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Birthright and Beyond: A Look into Israel and the West Bank

After intifadas, peaces accords and even amidst the Arab Spring, one may expect the Middle East to be war-torn, dangerous, and anything but beautiful. I can’t speak for the entirety of the region, but my experiences in Israel and the West Bank are very much to the contrary. The lens – both literally and figuratively – from which I viewed the region was tempered by Taglit, a program for Jewish young people to Israel, as well as independent time spent with Palestinian friends and international colleagues. I experienced culture shock, absolute awe, broken preconceptions, and inspirational hospitality. Here is a collection of images detailing the differences betwenthe Jewish state and its unseen and unsung minorities.

The Dome of the Rock in Jerusalem

A boy becomes a Bar Mitzah as others pray at the Wailing Wall

Candles hang within the Church of the Holy Sepulcher

An Israel flag greets tourists in the Jewish Quarter of Jerusalem’s Old City

A woman walks outside a Mosque to Temple Mount.

The Baha’i Gardens settle at the heights of Haifa

Sunsets over the port of Old Yaffo

The dunes of the Negev Desert seem endless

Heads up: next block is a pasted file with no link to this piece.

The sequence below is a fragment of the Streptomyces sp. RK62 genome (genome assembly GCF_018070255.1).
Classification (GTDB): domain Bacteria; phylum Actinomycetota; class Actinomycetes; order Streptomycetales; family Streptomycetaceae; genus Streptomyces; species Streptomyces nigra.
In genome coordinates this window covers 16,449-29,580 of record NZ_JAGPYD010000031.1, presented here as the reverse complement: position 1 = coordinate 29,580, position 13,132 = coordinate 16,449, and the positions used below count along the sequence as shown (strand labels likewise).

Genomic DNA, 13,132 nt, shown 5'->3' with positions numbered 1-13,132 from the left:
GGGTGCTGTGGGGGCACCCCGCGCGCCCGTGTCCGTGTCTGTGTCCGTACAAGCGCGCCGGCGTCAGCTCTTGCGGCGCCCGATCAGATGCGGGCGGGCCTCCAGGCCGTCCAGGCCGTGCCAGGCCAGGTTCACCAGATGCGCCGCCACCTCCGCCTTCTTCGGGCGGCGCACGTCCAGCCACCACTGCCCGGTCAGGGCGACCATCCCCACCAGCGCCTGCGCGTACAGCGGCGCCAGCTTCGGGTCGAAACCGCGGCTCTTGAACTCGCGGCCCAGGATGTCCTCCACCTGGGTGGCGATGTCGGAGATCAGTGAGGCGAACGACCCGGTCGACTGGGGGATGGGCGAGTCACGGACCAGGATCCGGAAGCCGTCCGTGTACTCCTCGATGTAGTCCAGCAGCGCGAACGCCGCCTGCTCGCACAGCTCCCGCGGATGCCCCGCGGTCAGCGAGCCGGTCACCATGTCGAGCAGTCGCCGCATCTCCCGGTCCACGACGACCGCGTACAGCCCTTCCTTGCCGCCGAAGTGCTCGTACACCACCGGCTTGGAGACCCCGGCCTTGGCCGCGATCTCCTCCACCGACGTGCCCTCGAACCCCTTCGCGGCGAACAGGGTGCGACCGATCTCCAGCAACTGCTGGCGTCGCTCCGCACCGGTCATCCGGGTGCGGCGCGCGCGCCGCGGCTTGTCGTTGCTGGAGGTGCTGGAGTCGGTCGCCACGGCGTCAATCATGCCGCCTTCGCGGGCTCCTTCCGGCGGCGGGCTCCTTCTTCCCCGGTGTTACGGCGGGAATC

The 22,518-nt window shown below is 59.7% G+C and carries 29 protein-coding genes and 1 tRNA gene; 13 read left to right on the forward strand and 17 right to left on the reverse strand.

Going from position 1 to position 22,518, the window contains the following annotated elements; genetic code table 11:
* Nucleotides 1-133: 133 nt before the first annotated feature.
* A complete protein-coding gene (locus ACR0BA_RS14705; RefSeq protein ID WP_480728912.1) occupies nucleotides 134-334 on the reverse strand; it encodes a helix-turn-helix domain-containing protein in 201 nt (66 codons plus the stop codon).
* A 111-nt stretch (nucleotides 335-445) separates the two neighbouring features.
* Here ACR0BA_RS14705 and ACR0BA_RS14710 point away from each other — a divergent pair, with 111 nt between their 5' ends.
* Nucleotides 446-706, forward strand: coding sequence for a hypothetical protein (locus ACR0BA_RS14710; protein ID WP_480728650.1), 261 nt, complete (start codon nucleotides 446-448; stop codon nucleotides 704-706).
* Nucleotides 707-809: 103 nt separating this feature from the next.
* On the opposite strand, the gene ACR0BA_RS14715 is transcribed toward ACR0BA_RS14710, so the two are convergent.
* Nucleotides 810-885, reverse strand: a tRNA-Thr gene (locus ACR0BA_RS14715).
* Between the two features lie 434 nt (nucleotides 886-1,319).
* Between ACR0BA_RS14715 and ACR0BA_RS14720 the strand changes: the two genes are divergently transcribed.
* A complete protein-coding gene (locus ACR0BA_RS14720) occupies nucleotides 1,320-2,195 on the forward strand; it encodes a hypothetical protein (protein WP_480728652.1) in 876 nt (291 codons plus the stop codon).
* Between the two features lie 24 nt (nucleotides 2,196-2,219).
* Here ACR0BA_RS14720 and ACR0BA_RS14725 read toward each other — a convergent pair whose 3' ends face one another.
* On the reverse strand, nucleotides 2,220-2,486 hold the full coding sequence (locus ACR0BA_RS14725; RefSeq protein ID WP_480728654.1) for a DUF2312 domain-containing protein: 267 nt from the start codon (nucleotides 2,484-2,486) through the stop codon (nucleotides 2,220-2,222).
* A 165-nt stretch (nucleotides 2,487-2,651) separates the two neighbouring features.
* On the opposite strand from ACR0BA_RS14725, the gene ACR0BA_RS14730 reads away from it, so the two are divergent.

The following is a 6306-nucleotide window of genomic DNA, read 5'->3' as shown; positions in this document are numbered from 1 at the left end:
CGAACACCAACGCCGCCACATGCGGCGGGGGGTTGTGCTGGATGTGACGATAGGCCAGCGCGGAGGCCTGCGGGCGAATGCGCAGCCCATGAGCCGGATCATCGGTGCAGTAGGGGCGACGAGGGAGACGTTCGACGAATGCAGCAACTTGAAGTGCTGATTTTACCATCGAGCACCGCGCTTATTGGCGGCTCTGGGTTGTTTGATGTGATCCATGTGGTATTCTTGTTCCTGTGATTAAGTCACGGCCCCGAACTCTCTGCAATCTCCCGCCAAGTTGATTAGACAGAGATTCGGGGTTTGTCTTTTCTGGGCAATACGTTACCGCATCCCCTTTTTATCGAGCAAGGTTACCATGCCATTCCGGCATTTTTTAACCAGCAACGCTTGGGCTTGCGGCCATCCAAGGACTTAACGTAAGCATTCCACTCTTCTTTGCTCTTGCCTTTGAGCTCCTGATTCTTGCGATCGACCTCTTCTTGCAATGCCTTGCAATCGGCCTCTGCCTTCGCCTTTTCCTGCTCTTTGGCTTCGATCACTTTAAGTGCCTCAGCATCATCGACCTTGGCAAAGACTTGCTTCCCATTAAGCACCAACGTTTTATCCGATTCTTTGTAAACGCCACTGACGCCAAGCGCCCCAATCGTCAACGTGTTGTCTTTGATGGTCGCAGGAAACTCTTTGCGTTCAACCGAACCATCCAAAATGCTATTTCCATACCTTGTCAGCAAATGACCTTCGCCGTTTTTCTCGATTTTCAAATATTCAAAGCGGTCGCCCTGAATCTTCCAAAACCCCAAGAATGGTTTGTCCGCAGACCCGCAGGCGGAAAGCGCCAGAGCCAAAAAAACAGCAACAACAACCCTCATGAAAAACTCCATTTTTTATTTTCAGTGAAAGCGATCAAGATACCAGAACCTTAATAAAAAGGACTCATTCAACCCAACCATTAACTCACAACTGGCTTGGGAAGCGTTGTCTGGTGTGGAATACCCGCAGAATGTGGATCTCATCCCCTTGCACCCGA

Countless goods can be found in bazaars scattered throughout the region

A display of hijabs in the Muslim Quarter of Jerusalem’s Old City

Markets, often called ‘shuks’, are filled with merchants selling their fresh produce

Banksy’s infamous artwork in Bethlehem criticizes the Israeli occupiers

An Israeli IDF soldier displays various helicopters at an army base outside of Haifa

Palestinians Graffiti artists express their discontent on the Separation Wall between Israel and the West Bank

A teen brings fresh baked bread through the streets of Tel Aviv

Candles alight the Church of the Nativity in Bethlehem

A man in solitary prayer outside the Dome of the Rock

A woman shops in the Armenian Quarter of Jerusalem

A break in the barbed wire separating Palestine from Israel opens into a children’s playground

Tufts students hike through the Negev.

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